In early December 1930, in the Meuse Valley region of Belgium,
people generally began to feel unwell. Some people with heart
disease, hypertension or lung diseases found their diseases
start developing slowly and some even died within a few days.
Thousands of people in the area then developed abnormal conditions,
with symptoms such as tears, sore throats, hoarseness, coughing,
shortness of breath, chest congestion, nausea and vomiting, making
everyone restless. A large number of cattle also suffered and died.
According to statistics, 63 people died in one week. It may be a
small number by itself, but that is more than ten times the number
of normal deaths over the same period, and there were not many people
in the Meuse Valley. This is the earliest recorded event of fog and
acid rain pollution in the Meuse Valley of Belgium in this century.
The Meuse Valley area is located in the middle of the basin, in the
valley zone, so the whole area is completely below the earth’s surface.
Moreover, the region is an important industrial zone with three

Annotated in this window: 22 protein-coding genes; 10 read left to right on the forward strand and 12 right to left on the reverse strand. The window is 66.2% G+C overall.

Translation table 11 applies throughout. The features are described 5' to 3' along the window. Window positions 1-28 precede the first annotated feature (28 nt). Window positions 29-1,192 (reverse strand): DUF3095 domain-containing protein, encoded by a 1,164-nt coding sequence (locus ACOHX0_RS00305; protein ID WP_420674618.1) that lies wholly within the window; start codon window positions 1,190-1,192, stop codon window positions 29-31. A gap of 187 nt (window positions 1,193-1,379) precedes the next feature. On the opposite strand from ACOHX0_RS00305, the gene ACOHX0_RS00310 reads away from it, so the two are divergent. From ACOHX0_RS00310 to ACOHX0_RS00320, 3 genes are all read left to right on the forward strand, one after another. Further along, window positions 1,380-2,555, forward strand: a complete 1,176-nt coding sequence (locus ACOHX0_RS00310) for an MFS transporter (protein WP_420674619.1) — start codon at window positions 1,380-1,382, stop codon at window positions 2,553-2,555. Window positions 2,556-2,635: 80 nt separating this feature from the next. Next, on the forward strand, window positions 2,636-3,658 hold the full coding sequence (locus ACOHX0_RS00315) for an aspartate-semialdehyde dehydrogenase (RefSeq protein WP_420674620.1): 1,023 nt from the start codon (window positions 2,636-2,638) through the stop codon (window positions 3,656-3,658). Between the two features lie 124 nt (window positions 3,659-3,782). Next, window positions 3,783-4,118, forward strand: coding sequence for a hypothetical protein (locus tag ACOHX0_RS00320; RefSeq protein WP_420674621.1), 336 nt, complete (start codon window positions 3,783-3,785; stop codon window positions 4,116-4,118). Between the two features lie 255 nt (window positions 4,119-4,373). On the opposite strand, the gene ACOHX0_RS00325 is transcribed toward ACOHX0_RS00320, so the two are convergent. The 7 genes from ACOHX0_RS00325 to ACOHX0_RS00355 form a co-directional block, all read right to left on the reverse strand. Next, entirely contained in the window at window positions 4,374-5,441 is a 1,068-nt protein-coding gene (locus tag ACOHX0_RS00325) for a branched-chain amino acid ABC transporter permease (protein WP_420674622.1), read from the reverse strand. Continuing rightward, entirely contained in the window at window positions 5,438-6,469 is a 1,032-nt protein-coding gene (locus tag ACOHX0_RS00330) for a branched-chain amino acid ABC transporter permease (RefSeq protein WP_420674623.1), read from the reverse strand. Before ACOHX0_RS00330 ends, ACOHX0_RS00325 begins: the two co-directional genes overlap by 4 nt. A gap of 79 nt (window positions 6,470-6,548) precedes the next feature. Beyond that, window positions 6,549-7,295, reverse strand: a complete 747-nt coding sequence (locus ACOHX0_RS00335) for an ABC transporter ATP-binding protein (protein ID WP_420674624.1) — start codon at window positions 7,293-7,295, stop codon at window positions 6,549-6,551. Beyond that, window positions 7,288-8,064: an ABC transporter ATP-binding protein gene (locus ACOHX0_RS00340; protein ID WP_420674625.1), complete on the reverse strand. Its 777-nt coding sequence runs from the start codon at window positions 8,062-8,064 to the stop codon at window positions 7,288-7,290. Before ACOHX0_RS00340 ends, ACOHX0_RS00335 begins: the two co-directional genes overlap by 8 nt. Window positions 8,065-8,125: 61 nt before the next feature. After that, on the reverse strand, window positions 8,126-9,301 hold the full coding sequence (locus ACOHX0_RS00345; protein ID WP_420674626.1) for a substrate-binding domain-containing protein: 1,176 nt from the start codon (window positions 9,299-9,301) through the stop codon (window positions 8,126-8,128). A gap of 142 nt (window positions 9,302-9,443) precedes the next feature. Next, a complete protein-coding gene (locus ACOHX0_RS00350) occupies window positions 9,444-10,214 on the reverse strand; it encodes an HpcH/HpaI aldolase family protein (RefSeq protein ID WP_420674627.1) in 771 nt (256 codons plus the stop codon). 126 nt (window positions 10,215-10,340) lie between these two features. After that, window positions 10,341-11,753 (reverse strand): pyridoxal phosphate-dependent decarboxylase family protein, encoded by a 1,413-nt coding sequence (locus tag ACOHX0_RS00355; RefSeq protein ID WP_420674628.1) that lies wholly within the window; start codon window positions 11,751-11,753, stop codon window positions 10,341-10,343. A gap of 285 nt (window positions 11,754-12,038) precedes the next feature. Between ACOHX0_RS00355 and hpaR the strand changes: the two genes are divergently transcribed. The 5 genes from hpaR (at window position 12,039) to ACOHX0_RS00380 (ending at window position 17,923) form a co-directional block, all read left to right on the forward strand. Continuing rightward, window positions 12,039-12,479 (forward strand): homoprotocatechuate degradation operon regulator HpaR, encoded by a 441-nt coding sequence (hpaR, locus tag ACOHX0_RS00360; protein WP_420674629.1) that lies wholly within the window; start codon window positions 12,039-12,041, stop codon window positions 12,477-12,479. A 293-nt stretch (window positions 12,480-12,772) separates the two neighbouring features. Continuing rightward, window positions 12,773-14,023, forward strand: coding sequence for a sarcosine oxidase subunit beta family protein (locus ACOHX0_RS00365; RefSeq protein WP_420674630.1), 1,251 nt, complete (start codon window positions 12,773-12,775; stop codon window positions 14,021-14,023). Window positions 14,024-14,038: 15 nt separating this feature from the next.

refineries, three metal smelters, four glass plants and three zinc plants,
as well as power, sulphuric acid, fertilizer plants and lime kilns.
All of such complete industrial equipment is built in a narrow basin
of only 24, 000 meters, which will emit the smog of sulphur dioxide
and sulphur trioxide in high concentration for a long time. Even
without acid rain, this kind of air composition is not good for
In 1948, Donora, an American town, experienced the same kind
of pollution as the acid rain in Meuse Valley. The consequences
were more serious this time, with nearly 7,000 cases and 20
deaths in the town in the five days from October 27th to 31st.
Most people over 65 were in critical condition. Eventually,
on 31st, acid rain rose in the sky, making the event even more
unmanageable. Donora was sandwiched in a valley, mostly with
sulfuric acid plants, steel mills and zinc smelters, forming
a valley industrial zone with the neighboring town of Webster.
For a long time, the factories spewed smoke into the atmosphere,
where people had grown accustomed to odors. The winds often
mixed pollutants into a fairly thick atmosphere, where the
gas floated away.
A year after the disaster, the living standards in the town
fell by 10%. Ten years later, the death rate in the town was
still much higher than that in other neighboring towns. As a
result, the New York Times called it "one of the most terrible
pollution disasters in human history."